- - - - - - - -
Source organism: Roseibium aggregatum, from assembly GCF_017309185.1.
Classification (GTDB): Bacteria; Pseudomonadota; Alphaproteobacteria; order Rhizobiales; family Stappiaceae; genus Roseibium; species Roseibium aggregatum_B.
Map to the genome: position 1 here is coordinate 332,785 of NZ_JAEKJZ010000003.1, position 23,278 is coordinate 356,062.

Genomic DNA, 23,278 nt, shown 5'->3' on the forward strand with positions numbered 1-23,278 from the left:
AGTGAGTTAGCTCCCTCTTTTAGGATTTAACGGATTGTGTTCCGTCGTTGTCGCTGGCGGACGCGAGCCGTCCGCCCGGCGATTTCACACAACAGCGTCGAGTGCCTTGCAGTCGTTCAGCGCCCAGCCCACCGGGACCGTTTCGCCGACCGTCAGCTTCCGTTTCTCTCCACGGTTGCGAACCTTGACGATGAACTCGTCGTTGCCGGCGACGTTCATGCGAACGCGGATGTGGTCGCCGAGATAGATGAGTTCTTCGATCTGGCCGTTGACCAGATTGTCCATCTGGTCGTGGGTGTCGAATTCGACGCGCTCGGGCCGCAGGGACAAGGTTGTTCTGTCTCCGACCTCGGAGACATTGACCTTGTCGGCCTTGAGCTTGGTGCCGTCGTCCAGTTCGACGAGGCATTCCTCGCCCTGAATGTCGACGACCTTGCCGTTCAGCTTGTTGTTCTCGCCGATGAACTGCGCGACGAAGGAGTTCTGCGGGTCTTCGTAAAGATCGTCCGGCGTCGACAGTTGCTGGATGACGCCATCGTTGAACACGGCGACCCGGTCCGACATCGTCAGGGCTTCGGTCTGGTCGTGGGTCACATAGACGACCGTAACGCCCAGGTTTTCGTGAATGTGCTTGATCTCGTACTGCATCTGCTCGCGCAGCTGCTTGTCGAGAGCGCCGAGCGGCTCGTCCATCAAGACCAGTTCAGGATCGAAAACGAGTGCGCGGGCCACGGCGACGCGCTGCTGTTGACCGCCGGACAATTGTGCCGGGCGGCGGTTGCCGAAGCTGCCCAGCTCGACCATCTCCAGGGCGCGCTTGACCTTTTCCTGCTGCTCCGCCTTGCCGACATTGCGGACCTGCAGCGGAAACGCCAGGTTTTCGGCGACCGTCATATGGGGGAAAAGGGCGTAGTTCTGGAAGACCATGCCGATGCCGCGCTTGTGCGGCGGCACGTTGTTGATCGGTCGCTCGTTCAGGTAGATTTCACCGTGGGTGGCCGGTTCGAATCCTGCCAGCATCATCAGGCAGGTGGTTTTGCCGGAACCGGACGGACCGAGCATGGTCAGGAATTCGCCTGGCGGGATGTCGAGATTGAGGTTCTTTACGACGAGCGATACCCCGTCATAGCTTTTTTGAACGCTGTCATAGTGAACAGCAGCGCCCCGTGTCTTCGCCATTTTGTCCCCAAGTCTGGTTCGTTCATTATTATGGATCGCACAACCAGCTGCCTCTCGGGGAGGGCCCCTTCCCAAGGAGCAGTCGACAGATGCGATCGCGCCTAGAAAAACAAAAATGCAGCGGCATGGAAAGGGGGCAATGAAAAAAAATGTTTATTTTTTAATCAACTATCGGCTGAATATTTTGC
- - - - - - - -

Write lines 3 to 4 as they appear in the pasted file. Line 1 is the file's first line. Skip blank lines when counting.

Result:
Map to the genome: position 1 here is coordinate 332,785 of NZ_JAEKJZ010000003.1, position 23,278 is coordinate 356,062.

Genomic DNA, 23,278 nt, shown 5'->3' on the forward strand with positions numbered 1-23,278 from the left: